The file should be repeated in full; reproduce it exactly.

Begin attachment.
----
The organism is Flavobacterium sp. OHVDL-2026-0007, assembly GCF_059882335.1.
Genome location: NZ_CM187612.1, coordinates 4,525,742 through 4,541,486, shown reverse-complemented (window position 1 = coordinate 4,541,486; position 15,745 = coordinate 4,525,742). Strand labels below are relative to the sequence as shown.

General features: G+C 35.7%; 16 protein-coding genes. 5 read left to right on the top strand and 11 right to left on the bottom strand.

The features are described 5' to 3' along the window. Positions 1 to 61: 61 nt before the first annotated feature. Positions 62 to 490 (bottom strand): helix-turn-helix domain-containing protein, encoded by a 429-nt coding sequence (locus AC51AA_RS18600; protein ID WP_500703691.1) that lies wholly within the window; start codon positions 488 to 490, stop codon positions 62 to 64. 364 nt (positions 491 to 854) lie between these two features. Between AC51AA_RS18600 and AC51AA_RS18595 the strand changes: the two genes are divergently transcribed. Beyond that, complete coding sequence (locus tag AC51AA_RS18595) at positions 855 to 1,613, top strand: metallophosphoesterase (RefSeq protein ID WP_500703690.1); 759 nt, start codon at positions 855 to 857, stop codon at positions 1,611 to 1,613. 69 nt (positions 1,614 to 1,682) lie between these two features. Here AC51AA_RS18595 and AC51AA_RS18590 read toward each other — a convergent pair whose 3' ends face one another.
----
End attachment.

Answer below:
The organism is Flavobacterium sp. OHVDL-2026-0007, assembly GCF_059882335.1.
Genome location: NZ_CM187612.1, coordinates 4,525,742 through 4,541,486, shown reverse-complemented (window position 1 = coordinate 4,541,486; position 15,745 = coordinate 4,525,742). Strand labels below are relative to the sequence as shown.

General features: G+C 35.7%; 16 protein-coding genes. 5 read left to right on the top strand and 11 right to left on the bottom strand.

The features are described 5' to 3' along the window. Positions 1 to 61: 61 nt before the first annotated feature. Positions 62 to 490 (bottom strand): helix-turn-helix domain-containing protein, encoded by a 429-nt coding sequence (locus AC51AA_RS18600; protein ID WP_500703691.1) that lies wholly within the window; start codon positions 488 to 490, stop codon positions 62 to 64. 364 nt (positions 491 to 854) lie between these two features. Between AC51AA_RS18600 and AC51AA_RS18595 the strand changes: the two genes are divergently transcribed. Beyond that, complete coding sequence (locus tag AC51AA_RS18595) at positions 855 to 1,613, top strand: metallophosphoesterase (RefSeq protein ID WP_500703690.1); 759 nt, start codon at positions 855 to 857, stop codon at positions 1,611 to 1,613. 69 nt (positions 1,614 to 1,682) lie between these two features. Here AC51AA_RS18595 and AC51AA_RS18590 read toward each other — a convergent pair whose 3' ends face one another.